The translation Is ‘I didn’t recognize you.’
Please explain why the plus que parfait is used here instead of the passé compose.
Freeform Writing Exercise B2
Great question! It's because there's an implied second event in the past that the not recognizing preceded: "I hadn't recognized you [but then I did (and now that we're talking both of those actions are in the past)]."
In English, we don't have a problem saying "I didn't recognize you" [implying "but now I do"], whereas in French, Je ne t'ai pas reconnu sounds like you didn't and still don't recognize the person, sort of like "I haven't recognized you."
It's a great question, but I'm not entirely convinced by the answer. I don't think "Je ne t'ai pas reconnu[e]" would be interpreted as "I haven't recognized you". It gets roughly the same number of hits on google as the pluperfect version, including a dictionary definition of "I didn't recognize you".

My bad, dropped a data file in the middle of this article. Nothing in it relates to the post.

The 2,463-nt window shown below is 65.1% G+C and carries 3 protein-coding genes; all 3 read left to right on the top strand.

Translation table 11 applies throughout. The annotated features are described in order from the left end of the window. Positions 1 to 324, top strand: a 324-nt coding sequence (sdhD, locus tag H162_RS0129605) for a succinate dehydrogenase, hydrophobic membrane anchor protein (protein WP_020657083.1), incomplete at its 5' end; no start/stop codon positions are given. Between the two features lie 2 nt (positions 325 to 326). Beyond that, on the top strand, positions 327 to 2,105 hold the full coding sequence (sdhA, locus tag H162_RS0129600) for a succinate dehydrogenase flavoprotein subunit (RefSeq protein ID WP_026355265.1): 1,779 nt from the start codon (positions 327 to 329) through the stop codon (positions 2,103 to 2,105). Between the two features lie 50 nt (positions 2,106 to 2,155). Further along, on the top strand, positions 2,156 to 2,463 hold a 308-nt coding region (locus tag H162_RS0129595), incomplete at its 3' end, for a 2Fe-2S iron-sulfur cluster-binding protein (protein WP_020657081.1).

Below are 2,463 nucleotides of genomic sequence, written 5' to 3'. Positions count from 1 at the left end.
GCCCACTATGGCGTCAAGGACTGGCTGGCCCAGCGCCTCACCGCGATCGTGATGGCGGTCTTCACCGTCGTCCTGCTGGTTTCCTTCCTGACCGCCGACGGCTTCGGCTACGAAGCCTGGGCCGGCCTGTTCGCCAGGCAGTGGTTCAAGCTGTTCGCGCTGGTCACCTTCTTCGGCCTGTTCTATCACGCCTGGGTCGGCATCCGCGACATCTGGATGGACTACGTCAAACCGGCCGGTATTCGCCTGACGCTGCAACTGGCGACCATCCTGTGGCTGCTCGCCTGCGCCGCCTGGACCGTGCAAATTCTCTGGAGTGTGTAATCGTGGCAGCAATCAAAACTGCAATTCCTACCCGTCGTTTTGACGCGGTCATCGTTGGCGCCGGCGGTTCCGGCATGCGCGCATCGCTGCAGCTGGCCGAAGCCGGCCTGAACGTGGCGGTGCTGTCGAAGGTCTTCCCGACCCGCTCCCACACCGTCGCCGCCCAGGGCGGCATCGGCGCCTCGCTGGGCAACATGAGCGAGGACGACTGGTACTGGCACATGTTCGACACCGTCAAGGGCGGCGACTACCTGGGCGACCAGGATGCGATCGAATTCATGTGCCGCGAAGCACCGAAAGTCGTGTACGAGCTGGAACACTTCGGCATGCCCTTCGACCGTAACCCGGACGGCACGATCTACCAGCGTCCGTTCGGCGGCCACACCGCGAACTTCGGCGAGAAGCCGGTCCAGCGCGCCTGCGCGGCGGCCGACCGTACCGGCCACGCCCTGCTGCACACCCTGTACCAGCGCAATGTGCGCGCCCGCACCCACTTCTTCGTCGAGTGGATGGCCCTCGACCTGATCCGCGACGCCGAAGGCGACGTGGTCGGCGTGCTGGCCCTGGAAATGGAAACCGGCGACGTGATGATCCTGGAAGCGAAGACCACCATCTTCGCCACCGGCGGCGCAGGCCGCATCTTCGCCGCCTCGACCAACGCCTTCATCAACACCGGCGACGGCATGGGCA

But it does seem that the pluperfect is equally common in French, while it sounds wrong in English.
Bonjour Alan !
Indeed, you could translate both "Je ne t'ai pas reconnu" and "Je ne t'avais pas reconnu" as "I didn't recognise you" in English, but you wouldn't use these 2 French sentences interchangeably, hence the need for a hint here. In French, in this situation, i.e. you saw someone, didn't recognise them, *then* talked to them and recognised them *afterwards*, you will need Le Plus-que-Parfait, as explained by Laura.
Le Passé Composé would be used to state a simple fact in the past, as in: "Je ne t'ai pas reconnu ce jour-là." / "Je ne t'ai pas reconnue quand tu es arrivée."I hope that's helpful!Bonne journée !
You could simply forgo the hint by changing the translation to "I hadn't recognised you." Since we'd also say it like that in this context.
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